The idea of jumping on a bike in Miami is so inherently un-Miami that the thought alone is enough to make most people shudder. In addition to dodging construction sites and potholes, there's the fact that the blistering heat and oppressive humidity might actually turn you into a puddle, Alex Mack-style.
And as bad as Miami drivers might be, they're infinitely worse when you're sitting on top of two wheels instead of four. Last year alone, cyclists were hit 900 times in Miami-Dade County. And a new map compiled by personal injury lawyers Mark Kaire and David Heffernan shows exactly where those crashes are happening.
Kaire and Heffernan, both avid cyclists who have represented dozens of injured bicyclists over the years, say their firm put together the map using data from Florida's Integrated Report Exchange System from 2012 to 2016.
"We're trying to make people aware of the danger of biking in Miami and target some of the most dangerous intersections where there’ve been a lot of accidents,"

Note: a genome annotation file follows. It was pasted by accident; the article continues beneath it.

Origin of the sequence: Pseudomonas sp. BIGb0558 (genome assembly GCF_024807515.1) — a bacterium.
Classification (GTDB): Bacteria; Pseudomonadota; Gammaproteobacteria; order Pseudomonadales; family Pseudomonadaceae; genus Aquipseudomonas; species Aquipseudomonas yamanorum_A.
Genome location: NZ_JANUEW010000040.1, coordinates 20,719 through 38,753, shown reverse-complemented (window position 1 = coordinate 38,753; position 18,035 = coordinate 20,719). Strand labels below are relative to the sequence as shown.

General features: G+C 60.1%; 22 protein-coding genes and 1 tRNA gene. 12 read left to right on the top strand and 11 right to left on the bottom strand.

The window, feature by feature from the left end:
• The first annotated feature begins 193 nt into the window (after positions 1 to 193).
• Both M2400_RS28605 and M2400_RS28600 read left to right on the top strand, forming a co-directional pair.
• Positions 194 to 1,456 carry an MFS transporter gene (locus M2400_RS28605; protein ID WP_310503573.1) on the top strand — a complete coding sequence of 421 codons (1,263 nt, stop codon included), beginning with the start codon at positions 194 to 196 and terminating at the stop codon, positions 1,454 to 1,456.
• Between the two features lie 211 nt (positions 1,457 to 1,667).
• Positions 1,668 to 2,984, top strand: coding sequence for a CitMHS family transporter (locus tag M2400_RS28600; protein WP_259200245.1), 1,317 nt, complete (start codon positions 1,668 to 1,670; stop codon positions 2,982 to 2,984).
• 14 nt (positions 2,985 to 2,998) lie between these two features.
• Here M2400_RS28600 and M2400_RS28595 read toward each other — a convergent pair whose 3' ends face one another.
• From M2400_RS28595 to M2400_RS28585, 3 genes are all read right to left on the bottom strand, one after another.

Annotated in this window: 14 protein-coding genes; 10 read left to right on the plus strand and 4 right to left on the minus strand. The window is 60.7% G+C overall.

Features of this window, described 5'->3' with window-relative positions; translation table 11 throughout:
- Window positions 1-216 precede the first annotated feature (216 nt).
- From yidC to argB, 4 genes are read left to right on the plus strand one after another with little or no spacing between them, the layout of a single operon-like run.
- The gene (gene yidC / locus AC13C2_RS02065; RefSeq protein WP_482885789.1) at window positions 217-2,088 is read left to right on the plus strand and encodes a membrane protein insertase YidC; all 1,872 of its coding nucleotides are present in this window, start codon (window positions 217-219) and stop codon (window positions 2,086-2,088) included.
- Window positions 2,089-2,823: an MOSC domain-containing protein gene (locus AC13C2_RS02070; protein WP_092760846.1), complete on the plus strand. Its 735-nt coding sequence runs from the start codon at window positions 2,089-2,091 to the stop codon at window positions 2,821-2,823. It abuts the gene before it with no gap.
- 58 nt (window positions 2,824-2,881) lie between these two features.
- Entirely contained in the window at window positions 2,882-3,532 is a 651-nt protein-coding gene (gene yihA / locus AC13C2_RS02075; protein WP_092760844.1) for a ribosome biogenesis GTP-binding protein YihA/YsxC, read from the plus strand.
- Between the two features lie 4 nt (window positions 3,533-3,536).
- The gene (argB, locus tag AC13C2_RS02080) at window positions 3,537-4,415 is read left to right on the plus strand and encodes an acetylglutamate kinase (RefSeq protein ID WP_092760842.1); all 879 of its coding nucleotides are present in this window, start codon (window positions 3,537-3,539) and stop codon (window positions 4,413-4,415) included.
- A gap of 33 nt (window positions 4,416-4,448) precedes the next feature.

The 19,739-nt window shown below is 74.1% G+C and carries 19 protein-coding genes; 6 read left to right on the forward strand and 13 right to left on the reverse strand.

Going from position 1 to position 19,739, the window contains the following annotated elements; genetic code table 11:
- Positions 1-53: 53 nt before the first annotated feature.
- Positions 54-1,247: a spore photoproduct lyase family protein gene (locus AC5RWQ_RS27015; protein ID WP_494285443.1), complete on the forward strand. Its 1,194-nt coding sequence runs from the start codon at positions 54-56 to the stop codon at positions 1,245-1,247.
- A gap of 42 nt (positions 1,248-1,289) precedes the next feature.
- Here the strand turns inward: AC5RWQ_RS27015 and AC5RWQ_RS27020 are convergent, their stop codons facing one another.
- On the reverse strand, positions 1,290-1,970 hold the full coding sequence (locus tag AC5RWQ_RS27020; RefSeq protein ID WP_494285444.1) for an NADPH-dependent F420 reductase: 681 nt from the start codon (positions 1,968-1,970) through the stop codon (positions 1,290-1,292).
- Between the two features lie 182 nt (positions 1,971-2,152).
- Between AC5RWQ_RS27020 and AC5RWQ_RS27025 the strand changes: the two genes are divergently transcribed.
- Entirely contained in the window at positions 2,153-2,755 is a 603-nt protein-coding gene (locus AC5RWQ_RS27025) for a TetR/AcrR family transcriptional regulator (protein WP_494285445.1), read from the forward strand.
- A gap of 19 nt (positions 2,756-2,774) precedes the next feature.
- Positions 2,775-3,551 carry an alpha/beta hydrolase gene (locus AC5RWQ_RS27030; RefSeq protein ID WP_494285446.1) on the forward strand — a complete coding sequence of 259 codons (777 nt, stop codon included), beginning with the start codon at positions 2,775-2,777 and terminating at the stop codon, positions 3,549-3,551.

Despite the fact that crashes happen in almost every part of the
Rounding out the top five intersections are Eighth Street and Ocean Drive in South Beach, NE Second Avenue and NE Sixth Street in downtown Miami, NE Miami Place and NE 54th Street in Little Haiti, and Biscayne Boulevard and NE 29th Street in Edgewater.
"I guess the surprising thing is to see that it's really spread out everywhere," Heffernan says.
Both lawyers say they'd like to see Miami-Dade cities become bicycle-friendlier by doing things like adding bike lanes. Though some of the injured cyclists failed to wear helmets or have the proper safety gear, poorly designed roads also contribute to the problem,
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"We've got Citi Bike stands throughout the city, and while it sounds great, we don't have the infrastructure," he says. "We lack bike lanes, bike paths, and awareness by motorists."
Heffernan says he'd like to see Miami get to a place where there's
"We've got a long way to go. There are a lot of drivers that hate cyclists and vice versa," he says. "But the law applies the same. We want to heighten awareness hopefully on both sides."